Ulster-born top US cop who backs Trump on migrants 'lied over citizenship'
A senior US police officer originally from Northern Ireland is to appear in court next month accused of lying about his citizenship.
Major Terry McBurney, from Newcastle, Co Down, is a strong supporter of Donald Trump's immigration policies and shows strong backing for the President-elect on social media.
He has been indicted in Tennessee on nine charges of unlawful procurement of US residency, making false statements under oath, and wire fraud.
The wire fraud charge carries a maximum sentence of 20 years in prison and a $250,000 fine.
He pleaded not guilty in court last month and was released on bail.
He is due back in court again next month, when he will likely answer the charges.
McBurney, whose rank matches that of a British deputy inspector, was a vocal supporter of Trump's presidential campaign and his strong stand on Muslim immigration.
He used Twitter and Facebook to republish Rush Limbaugh, Sean Hannity and other conservative commentators' criticism of Hillary Clinton, and he retweeted Trump's claim that more British Muslims were joining Isis than the British Army.
His arrest coincided with a Tennessee treasury comptroller report into alleged corruption in the Rutherford Sheriff's Department in the state.
Rutherford, which includes the city of Murfreesboro, lies in the centre of Tennessee, adjacent to Nashville.
The report alleges that Major McBurney (47) claimed several times that he was a US citizen to receive promotions and bonuses.
The report found that Major McBurney had emigrated with his family from Co Down when he was 14.
It lists his initial employment in the police department as December 1999 to January 2008, when the Democrat sheriff fired him for allegedly stealing a TV from an apartment where he assisted with an eviction.
Robert Arnold, a Republican, was elected sheriff in August 2010 and rehired Mr McBurney, and later promoted him several times.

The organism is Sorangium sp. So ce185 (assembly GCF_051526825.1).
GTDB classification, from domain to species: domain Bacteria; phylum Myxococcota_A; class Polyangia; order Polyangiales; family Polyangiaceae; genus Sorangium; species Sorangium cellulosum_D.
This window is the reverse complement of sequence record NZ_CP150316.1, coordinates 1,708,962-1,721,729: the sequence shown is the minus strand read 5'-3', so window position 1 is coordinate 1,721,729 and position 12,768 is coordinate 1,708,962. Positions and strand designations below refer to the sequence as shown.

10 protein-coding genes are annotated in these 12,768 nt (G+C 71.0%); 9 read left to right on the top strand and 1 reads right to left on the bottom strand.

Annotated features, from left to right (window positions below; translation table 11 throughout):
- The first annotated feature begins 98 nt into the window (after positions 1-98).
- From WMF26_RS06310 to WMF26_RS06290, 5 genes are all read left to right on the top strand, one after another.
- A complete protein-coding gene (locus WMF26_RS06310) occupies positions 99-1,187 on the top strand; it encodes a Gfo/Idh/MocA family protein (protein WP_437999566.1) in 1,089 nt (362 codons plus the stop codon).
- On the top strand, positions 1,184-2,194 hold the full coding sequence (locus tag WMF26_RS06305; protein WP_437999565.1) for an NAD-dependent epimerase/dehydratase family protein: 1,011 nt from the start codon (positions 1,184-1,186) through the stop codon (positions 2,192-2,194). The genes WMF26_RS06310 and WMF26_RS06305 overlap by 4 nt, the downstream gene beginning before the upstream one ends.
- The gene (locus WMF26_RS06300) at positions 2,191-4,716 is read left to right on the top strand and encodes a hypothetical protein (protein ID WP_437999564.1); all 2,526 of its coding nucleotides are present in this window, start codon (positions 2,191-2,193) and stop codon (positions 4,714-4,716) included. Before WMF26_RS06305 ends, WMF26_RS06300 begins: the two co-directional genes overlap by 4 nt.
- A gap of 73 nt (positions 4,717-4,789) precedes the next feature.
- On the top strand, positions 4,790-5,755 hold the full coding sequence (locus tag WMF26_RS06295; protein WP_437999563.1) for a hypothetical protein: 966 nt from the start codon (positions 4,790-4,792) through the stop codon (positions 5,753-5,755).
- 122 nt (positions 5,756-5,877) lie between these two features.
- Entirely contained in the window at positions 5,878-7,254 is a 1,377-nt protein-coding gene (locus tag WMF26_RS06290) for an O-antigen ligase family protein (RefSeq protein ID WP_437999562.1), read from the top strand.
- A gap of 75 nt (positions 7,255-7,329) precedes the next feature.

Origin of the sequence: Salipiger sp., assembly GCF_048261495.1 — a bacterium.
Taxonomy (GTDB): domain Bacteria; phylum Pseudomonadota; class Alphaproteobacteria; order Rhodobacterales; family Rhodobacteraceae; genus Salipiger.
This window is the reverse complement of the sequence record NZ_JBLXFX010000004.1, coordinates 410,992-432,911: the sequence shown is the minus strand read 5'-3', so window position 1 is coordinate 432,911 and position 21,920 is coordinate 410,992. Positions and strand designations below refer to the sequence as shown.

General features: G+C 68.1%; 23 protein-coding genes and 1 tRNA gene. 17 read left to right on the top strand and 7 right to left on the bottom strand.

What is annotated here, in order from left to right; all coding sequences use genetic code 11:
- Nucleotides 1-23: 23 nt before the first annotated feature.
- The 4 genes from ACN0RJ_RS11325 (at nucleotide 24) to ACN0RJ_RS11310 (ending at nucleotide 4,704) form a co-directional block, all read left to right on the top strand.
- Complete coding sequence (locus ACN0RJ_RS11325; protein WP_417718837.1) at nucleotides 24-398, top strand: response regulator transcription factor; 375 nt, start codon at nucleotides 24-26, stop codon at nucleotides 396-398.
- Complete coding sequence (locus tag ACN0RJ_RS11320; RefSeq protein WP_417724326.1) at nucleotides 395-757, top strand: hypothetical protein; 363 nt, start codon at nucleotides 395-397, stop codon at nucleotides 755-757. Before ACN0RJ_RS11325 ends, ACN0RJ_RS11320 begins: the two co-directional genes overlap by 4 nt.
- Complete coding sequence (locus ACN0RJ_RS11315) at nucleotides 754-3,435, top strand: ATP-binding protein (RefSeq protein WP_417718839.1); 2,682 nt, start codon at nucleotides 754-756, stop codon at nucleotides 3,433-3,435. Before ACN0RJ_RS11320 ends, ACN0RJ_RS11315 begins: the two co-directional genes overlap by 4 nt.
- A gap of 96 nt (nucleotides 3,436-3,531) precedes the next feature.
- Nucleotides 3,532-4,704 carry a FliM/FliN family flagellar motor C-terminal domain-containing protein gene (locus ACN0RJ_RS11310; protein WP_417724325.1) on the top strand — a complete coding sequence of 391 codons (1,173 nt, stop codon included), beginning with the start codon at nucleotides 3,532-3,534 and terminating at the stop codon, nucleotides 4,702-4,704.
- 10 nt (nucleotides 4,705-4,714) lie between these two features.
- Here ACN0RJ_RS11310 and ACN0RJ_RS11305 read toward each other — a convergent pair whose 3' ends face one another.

He allegedly signed police promotion and training documents in September 2010 and May 2012 asserting that he was a US citizen, the report alleges.
The comptroller's report noted McBurney didn't become a US citizen until February 24, 2016, after being interviewed by the comptroller's inspectors.
"The deputy made false statements on his Tennessee Peace Officer Standards and Training (POST) application when he claimed he was a United States citizen," the comptroller's report said.
"On the application dated December 16, 2010, the deputy stated he was a citizen of the United States, which is a requirement of qualifying to receive training. "When questioned on February 17, 2016, by investigative auditors, the deputy, who has received multiple promotions and now holds the rank of major, stated he was a US citizen.
"However, he was not a US citizen, and did not become a US citizen until February 24, 2016, after investigators questioned him," it said.
It also says that he lied about being fired on police documents, and the comptroller's report reprints a form in which McBurney said he was never fired or faced serious disciplinary action.
Sheriff Arnold is currently in jail awaiting trial after the comptroller's report accused him of profiting from a company that supplies e-cigarette to jailhouse inmates.
Local media published an audio recording of Sheriff Arnold calling Major McBurney from prison.
Both he and Major McBurney deny any wrongdoing, according to their lawyers.
Luke Evans, Major McBurney's attorney, told reporters that the arrest was "gut-wrenching" for his client.
"He's entered pleas of not guilty as to all the counts of the indictment. He's persisting in that plea, and we're going to continue to work through this case to ensure that his rights are protected," Evans explained to reporters.